There exists in the literature a presumption that tied foreign aid can be used effectively to reduce cross-border pollution. Focusing, in contrast to the received literature, on the interaction between the public and private provisions of pollution abatement in the recipient country, we question the effectiveness of tied foreign aid in reducing pollution. In this context, we obtain many novel and policy relevant insights. Allowing for changes in labour employment and distinguishing between short and long run effects, tied foreign aid is shown to crowd out the private provision for pollution abatement in the short run. In the long run, tied foreign aid raises employment and therefore may be desirable for the recipient but undesirable for the donor country because it also raises pollution. The results change drastically if only the government provides pollution abatement.
Two basic and competing approaches for measuring the benefits of pollution abatement have found support in the recent literature-the property value approach and the health damage function approach. The purpose of this paper is to show that conditions will often exist when the property value approach will not accurately measure all benefits and conditions will always be present that cause the health damage function approach to underestimate benefits. In general, neither approach can stand alone. It is possible, however, that the two approaches can be combined in such a way as to improve the measurement of abatement benefits. We present an approach for combining these two methods and do so by introducing an “information coefficient” that measures the degree of knowledge about pollution effects held by the public. Approaches to estimating the information coefficient are suggested.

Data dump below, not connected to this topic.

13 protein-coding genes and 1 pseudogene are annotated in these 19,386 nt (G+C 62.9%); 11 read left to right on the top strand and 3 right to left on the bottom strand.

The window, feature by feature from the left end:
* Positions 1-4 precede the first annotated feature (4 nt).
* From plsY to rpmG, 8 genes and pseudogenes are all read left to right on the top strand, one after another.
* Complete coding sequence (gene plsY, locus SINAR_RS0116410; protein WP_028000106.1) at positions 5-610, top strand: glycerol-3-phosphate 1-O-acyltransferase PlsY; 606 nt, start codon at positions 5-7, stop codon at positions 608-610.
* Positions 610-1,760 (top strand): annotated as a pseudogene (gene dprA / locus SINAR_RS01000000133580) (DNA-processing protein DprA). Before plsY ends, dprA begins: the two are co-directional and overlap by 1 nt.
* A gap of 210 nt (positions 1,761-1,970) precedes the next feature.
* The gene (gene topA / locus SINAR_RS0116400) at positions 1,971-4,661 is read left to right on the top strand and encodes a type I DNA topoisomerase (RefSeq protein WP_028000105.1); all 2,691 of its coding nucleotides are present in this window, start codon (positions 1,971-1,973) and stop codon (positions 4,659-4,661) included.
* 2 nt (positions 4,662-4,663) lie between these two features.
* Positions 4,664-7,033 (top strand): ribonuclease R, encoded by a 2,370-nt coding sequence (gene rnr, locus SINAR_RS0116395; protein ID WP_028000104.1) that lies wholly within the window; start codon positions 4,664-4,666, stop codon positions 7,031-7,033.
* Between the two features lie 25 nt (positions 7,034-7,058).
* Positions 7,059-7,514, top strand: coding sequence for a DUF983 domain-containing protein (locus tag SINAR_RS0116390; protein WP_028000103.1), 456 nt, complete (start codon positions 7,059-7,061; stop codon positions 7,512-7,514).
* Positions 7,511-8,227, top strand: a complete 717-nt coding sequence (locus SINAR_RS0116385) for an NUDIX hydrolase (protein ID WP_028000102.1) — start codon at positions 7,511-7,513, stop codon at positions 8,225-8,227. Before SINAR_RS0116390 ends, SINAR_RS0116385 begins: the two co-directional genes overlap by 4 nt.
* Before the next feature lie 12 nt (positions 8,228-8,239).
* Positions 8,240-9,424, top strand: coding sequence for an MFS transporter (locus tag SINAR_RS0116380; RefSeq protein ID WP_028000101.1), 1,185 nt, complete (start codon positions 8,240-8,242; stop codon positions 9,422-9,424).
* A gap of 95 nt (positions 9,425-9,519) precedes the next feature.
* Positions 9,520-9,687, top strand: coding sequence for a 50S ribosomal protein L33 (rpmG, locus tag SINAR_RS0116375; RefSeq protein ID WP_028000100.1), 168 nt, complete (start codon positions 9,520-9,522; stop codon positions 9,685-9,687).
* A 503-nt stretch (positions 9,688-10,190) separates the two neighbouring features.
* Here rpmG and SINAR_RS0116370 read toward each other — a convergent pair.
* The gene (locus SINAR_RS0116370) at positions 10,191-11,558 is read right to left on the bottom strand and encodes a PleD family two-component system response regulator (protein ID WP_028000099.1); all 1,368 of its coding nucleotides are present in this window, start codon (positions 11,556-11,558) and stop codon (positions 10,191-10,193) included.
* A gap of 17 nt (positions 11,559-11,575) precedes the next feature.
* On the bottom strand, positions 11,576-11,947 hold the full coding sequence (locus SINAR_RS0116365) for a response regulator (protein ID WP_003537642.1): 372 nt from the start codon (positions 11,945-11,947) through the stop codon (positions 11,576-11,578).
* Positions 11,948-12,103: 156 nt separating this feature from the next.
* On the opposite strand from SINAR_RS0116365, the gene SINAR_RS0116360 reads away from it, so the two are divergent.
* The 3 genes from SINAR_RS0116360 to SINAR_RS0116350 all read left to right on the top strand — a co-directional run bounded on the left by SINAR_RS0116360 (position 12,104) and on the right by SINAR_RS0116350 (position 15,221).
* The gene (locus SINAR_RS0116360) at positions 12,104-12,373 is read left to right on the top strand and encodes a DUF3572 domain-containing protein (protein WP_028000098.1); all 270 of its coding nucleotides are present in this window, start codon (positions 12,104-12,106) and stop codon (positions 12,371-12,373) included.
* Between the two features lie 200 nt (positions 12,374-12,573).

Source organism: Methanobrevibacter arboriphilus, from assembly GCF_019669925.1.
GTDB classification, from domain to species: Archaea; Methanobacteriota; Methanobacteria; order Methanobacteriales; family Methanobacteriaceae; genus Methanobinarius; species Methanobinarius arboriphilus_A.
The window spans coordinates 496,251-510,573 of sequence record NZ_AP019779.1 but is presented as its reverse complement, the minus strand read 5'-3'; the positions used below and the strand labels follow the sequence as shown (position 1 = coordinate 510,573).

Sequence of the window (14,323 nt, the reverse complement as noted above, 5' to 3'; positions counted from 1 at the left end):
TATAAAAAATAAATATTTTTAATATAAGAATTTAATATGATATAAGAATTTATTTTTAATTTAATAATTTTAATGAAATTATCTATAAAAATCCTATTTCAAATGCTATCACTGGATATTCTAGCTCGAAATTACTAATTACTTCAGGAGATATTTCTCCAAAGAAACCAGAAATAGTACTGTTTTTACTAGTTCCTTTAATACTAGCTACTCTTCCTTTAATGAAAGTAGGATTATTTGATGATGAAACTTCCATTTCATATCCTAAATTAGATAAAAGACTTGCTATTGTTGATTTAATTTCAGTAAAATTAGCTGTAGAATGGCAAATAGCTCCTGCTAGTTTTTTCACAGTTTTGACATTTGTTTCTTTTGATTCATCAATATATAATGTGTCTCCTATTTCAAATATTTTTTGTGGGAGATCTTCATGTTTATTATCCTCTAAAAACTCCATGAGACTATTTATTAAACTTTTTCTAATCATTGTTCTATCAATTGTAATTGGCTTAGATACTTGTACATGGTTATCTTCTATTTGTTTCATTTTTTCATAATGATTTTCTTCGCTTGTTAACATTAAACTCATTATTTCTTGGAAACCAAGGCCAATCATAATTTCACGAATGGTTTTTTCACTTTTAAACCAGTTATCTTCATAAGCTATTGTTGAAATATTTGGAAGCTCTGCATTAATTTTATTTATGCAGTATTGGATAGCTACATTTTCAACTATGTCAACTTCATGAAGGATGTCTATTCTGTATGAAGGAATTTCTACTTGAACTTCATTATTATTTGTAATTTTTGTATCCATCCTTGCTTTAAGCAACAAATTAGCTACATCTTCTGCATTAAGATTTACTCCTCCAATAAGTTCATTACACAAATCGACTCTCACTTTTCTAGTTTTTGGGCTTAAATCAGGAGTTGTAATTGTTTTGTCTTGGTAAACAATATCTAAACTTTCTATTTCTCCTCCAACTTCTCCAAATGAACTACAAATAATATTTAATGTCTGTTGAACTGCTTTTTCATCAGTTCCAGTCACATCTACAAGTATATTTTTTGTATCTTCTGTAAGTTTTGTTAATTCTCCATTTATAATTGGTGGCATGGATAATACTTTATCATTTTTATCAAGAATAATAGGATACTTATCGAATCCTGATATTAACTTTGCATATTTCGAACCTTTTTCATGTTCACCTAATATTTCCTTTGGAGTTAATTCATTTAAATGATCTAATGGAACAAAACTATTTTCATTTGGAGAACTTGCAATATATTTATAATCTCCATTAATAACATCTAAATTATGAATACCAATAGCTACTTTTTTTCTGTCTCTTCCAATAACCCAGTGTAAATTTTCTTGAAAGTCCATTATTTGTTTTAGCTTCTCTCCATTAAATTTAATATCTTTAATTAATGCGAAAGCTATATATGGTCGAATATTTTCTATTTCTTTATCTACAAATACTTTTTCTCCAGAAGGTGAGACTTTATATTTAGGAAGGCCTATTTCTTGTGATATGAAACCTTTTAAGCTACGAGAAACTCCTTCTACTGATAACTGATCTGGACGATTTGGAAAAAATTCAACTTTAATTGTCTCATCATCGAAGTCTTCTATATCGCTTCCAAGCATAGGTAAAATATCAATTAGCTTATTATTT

Existing projections of the optimal share of carbon sequestration in an overall portfolio of greenhouse-gas mitigation strategies almost all assume the carbon price to be constant over time. This paper shows analytically that if the price instead increases over time—consistent with projections from integrated assessment models—it becomes optimal to delay certain sequestration projects, whereas the optimal timing of energy-based abatement projects remains unchanged. As a result, the optimal share of sequestration falls, and significantly so. Calibrating our analytical model, we find that a modest, 3% rate of price increase results in about a 60% reduction in the optimal sequestration share relative to constant-price projections. Numerical simulations based on predicted carbon-price paths from Nordhaus’ RICE01 model indicate quantitatively similar reductions under an economically efficient scenario, and much larger reductions (80–100% for up to 80 years) under a scenario that aims to limit the atmospheric CO2 concentration to double its pre-industrial level.
Emission credit trading programs have been advanced as an improvement over command-and-control pollution abatement programs. One advantage claimed for trading is that it increases firms' incentives to develop and adopt more effective pollution control technologies. Within the context of one model that has been used to support this claim, this paper shows that the introduction of trading may actually decrease some firms' incentives to adopt the new technology.
This paper reexamines the neoclassical environmental growth model of Forster to gain insights into the dynamic relationships among pollution, abatement effort, and economic development. Whereas the model has heretofore been used to examine steady-state levels of capital, consumption, and environmental quality, it also provides a theoretical basis for recent empirical research on J curves for abatement effort and inverted U curves for pollution.